Wednesday, March 1, 2017

Alaska Resolution Critical of Genetically Engineered Salmon

A resolution under consideration by the Alaska Legislation strongly opposes the US Food and Drug Administration’s approval of AquaBounty AquAdvantage genetically engineered salmon.

House Joint Resolution 12, sponsored by Rep. Geran Tarr, D-Anchorage, urges Congress to enact legislation requiring prominently labeling genetically engineered products with the words “genetically modified” on the product’s packaging.

In late February the state House Fisheries Committee had the measure under consideration. Tarr’s resolution notes that this is the first time in history that Food and Drug Administration has approved a genetically engineered animal for human consumption and that the majority of Alaska residents, and more than two million Americans oppose such approval.

The resolution also notes that in May 2013, a research report from Canada’s McGill University detailed findings demonstrating interbreeding between genetically modified salmon and brown trout could occur, suggesting that the potential for similar hybridization between other closely related species could pose risks for wild populations, including wild salmon. That research also demonstrated that transgenic hybrid salmon can outcompete with wild salmon and genetically modified salmon, making hybridization relevant to risk assessments, and that with thousands of salmon escaping from open water net pens every year into the Pacific and Atlantic oceans such escapement is a serious threat to wild fish populations.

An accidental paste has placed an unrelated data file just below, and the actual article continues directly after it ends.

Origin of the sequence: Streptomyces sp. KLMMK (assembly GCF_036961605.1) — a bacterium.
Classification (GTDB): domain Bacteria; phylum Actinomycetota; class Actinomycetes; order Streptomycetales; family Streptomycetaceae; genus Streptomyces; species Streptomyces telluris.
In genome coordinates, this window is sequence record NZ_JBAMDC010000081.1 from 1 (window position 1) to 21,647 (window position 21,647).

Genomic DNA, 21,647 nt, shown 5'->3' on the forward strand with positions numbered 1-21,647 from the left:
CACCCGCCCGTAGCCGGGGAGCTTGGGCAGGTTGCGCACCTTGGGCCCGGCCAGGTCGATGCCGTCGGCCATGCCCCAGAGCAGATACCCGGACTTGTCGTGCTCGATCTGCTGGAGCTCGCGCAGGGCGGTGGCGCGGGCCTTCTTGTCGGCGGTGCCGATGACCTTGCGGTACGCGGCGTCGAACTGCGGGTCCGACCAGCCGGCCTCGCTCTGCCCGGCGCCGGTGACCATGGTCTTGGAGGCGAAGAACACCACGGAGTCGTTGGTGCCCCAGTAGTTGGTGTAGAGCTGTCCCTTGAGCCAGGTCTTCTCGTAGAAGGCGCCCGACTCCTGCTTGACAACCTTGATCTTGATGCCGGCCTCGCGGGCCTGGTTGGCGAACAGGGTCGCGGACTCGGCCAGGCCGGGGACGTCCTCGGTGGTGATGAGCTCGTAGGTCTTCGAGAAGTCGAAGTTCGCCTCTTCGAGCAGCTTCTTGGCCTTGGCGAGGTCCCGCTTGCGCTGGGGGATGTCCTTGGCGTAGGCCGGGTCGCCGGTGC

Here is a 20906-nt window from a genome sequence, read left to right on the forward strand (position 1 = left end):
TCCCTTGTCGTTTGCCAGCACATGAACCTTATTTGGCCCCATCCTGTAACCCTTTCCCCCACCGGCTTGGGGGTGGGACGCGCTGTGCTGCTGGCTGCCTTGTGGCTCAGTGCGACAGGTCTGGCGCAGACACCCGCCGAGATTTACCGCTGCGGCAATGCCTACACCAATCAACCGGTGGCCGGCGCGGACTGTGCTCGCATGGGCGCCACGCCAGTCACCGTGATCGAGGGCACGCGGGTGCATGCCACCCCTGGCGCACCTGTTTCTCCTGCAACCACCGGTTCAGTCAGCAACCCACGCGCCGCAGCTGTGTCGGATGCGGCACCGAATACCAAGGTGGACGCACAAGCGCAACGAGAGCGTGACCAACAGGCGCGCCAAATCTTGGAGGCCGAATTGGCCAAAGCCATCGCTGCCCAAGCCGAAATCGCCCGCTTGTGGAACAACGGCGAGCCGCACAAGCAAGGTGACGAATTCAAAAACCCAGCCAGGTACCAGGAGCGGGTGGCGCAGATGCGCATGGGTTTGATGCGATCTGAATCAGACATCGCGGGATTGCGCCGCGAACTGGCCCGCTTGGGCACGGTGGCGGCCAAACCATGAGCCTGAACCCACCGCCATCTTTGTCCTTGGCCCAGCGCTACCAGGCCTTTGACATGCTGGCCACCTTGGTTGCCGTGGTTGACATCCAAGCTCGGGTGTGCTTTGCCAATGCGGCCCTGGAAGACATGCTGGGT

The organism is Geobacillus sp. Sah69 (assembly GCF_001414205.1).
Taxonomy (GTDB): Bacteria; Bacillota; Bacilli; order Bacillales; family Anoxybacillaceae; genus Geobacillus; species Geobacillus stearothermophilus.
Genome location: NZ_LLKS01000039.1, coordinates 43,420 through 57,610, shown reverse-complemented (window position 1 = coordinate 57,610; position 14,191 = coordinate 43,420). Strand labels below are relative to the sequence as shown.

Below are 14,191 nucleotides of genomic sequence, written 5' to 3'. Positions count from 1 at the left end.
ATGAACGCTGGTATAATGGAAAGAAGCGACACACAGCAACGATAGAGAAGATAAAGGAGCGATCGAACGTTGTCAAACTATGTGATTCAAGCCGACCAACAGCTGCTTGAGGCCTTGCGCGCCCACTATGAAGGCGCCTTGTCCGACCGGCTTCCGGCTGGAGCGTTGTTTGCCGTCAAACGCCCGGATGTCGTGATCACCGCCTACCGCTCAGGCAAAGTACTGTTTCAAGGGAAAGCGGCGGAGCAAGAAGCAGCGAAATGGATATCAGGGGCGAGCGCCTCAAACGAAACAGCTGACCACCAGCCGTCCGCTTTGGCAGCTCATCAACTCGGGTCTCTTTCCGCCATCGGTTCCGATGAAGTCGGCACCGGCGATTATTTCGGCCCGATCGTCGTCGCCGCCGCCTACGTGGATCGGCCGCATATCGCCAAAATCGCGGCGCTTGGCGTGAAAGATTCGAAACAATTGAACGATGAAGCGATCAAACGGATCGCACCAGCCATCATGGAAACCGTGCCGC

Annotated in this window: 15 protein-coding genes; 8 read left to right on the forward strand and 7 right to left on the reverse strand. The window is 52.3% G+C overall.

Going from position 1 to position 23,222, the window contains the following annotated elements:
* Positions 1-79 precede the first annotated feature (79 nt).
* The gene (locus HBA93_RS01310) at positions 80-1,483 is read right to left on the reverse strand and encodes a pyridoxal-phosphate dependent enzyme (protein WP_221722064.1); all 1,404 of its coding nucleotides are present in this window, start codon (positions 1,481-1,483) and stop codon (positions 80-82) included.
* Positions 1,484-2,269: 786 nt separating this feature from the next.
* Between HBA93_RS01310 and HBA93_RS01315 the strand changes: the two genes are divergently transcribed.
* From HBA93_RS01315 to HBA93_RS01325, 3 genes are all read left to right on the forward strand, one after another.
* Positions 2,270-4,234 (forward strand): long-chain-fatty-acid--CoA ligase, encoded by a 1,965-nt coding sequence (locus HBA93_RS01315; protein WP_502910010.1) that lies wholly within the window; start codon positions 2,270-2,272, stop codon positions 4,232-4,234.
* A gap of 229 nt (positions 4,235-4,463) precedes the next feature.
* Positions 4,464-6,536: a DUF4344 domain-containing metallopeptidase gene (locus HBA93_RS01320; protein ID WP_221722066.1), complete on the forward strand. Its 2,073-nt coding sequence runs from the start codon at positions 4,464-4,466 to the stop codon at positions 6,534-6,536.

A copy of the resolution is online at In a sponsor statement accompanying the resolution, Tarr said that Alaska prides itself in producing the highest quality wild seafood, and that the commercial fishing industry is the largest private sector employer in the state, with seafood exports worth over $3.25 billion annually. Residents also fill their freezers and smoke houses in Alaska with healthy wild seafood, she said.

“This industry and way of life would be jeopardized with the inevitable, accidental release of transgenic fish into the wild, Tarr said.

“HJR 12 is designed to raise awareness about the importance of wild seafood and the commercial fishing industry while highlighting the concerns regarding the long term safety of consuming genetically engineered food products,” she said.

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